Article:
But for every Binding of Isaac and Axiom Verge, there are a bunch of indie greats that haven't made their way over to Nintendo's hybrid as of yet.
It's early days, of course. Let's not forget that the Switch is only seven months old. But when most of us have realised that the Switch is the single best platform for indie games, it's difficult not to grow impatient.
Here are some of the indie gems we'd like to see appearing on Switch sooner rather than later. Let us know what you'd like to see in the comments below.
Spelunky is one of my favourite games ever. I would probably petition for its release on any new format. But in the case of the Nintendo Switch, its appearance is nigh-on essential.
This fiendish roguelike platformer has proved more influential to the modern indie scene than any other modern game I can think of. Randomised levels, permadeath, and the internally consistent interplay between its many systems, lead to an endlessly playable game with enormous potential for emergent scenarios.
We know how great it is to be able to play Spelunky on the go thanks to the PS Vita version. It truly belongs on the new handheld champ.
Likelihood: Spelunky creator David Yu is known to love Nintendo and to be a big fan of the Switch. He's acknowledged the number of requests he's received for a Spelunky port, but will only say: "Definitely want to put something on it".
Enter the Gungeon
One of the indie treats that has used Spelunky's influence to the best effect is Enter the Gungeon, though the debt is mainly structural (aside from a bunch of good-humoured nods).
This is a fabulous twin-stick shooter with perfectly weighted combat and a frankly ridiculous roster of imaginative weapons and items.
Enter the Gungeon's procedural levels keep things fresh - which is a good job really, as you'll be restarting an awful lot. All in all, a Switch version of Enter the Gungeon would sit right up there with Binding of Isaac.
Likelihood: It's happening. The game will arrive on Switch this autumn, complete with the forthcoming Advanced Gungeons & Draguns update.
Okay, last Spelunky-influenced game. Promise. Rogue Legacy is another procedurally generated 2D platformer, but it has plenty of interesting ideas of its own.
Chief among those is the introduction of a lineage system, so successive avatars inherit genetic traits and develop unique quirks of their own. They might have ADHD (making them faster), they might be colour-blind (your run will be in black and white), or suffer from dwarfism.
Rogue Legacy also has the kind of castle-exploring gameplay and hack-and-slash combat that Castlevania fans will instantly warm to.
Likelihood: The developer has said that they would love to bring Rogue Legacy to Switch after the launch of its new game, Full Metal Furies, but that they have "a lot of tech debt" - which basically means that the game is a pig to port to new platforms.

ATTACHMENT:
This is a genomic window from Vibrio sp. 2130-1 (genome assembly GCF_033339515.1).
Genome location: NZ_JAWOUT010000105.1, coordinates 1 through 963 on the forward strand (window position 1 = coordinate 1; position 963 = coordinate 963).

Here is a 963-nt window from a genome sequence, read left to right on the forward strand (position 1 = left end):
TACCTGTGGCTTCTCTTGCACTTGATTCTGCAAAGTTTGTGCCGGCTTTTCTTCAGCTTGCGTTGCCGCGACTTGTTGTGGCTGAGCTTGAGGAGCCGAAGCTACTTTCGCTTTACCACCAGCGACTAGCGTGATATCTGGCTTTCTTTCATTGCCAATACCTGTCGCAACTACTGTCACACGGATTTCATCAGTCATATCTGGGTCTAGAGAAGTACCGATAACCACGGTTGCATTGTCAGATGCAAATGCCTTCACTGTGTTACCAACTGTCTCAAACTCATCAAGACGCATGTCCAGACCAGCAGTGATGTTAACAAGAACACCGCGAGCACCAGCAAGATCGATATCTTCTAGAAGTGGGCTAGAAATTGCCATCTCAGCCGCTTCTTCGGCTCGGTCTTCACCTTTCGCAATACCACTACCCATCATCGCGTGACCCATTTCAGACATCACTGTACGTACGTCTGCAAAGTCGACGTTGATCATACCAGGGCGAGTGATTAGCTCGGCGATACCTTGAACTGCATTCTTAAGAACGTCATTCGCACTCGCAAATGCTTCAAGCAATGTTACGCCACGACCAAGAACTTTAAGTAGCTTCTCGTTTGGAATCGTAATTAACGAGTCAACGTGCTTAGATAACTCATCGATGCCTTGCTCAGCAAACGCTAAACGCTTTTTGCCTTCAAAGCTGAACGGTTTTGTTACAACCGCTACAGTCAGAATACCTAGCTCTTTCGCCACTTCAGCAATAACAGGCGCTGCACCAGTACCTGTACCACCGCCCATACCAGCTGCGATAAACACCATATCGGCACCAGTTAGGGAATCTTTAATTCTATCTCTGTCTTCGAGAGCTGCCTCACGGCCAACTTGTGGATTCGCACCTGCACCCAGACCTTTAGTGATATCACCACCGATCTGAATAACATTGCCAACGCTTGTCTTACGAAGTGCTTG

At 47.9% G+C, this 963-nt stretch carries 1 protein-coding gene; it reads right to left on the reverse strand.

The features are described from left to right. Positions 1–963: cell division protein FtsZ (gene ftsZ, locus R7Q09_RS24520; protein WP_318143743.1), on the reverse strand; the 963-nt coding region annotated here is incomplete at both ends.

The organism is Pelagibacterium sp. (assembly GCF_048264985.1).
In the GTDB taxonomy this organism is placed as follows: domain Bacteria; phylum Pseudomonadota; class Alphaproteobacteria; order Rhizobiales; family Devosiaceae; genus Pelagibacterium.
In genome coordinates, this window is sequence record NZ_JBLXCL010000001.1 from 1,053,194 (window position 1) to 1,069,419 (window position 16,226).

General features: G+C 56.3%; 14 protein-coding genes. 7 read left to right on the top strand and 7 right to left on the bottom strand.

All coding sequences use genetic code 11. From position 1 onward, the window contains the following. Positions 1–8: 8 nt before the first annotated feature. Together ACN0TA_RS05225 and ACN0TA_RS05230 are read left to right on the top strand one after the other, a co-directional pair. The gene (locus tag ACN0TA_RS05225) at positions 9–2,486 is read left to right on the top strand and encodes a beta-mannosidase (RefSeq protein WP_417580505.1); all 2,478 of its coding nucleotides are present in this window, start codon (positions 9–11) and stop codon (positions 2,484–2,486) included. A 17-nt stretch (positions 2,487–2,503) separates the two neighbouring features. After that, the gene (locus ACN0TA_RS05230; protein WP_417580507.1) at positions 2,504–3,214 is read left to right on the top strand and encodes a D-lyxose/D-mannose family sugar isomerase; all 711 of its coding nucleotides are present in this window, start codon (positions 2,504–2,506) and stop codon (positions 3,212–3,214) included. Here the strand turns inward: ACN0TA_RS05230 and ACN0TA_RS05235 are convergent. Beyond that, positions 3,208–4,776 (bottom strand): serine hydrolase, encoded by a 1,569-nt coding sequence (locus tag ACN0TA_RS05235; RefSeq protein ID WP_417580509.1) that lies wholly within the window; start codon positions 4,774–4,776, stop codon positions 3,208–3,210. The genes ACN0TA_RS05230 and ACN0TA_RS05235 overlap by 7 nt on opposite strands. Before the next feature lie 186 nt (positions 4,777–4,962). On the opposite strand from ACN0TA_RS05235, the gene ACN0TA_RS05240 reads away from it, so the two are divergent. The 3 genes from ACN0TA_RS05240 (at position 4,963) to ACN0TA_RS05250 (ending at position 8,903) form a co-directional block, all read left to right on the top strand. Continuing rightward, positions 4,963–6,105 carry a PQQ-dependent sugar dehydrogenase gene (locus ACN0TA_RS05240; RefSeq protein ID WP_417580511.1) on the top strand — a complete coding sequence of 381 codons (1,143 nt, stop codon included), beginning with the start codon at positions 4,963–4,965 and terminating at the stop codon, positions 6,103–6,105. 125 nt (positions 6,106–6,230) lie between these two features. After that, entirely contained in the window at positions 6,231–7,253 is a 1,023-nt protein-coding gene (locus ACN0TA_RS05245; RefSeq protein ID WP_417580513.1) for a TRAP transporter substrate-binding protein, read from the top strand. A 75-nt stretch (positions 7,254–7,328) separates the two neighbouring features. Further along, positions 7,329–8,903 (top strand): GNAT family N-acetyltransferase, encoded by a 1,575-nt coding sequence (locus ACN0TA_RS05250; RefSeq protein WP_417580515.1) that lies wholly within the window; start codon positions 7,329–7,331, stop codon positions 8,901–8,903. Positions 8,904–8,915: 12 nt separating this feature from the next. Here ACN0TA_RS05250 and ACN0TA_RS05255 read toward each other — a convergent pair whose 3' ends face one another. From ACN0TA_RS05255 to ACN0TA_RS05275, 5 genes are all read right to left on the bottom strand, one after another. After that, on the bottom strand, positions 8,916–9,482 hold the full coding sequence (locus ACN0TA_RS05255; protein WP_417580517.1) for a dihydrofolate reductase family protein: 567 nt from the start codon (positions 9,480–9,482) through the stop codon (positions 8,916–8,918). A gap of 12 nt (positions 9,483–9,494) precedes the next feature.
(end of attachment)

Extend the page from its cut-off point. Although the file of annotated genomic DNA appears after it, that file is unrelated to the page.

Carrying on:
A truly original, thoroughly absorbing puzzler that sets its fiendish line-drawing conundrums in a stunning open-world island environment.
We'd love to see Jonathan Blow's epic Myst-inspired masterpiece make its way over to Switch, and a port isn't the most outlandish of ideas. The Witness recently made the long awaited trip to mobile after debuting on console and PC, and the Switch is built on mobile tech.
Having a truly portable version with the physical controls of the original restored would be the best of both worlds.
Likelihood: Blow said that a Switch version wasn't in the works back in June, but that doesn't mean that it isn't now.
This could be one of those instances where a belated conversion feels like a delayed homecoming. Nidhogg (or more likely its recent sequel) seems to have been made with Switch in mind.
It's a highly unusual one-on-one fighter with swords and man-eating monsters and multiple combat moves tied to a simple set of controls. Oh, and a really 'imaginative' 2D visual style.
In other words, it would be perfect for local multiplayer using the Switch Joy-Cons.
Likelihood: Nidhogg developer Messhof has repeatedly said that a Switch version makes sense
Like Nidhogg, TowerFall is a simple one-on-one arena combat game that seems tailor made for the Switch's unique local two player setup (with scope for two more).
This time, though, your primary weapon is a bow and arrow, as you attempt to skewer your opponent with a well-aimed shot. It might look simple, but TowerFall requires real skill to play properly.
Likelihood: Developer Matt Thorson has confirmed that he is working on a Switch port. However, it won't be coming until after the release of his next game, Celeste, which isn't due until January 2018.
Undertale is a quirky and much-loved JRPG that bears more than a passing resemblance in style and tone to Nintendo's Mother/Earthbound series. It hit the PS Vita earlier this year.
These two facts alone suggest that it would be a great fit for Switch.
Besides that, it's just a brilliant indie game that's packed full of surprises - not least its story, which packs a massive emotional wallop.
Likelihood: Nothing concrete as yet. Developer Toby Fox has discussed bringing it to Nintendo platforms before, but the fact that Undertale was made using the Game Maker engine makes things difficult.
That's a start. Which other indie gems need to make their way to Switch pronto?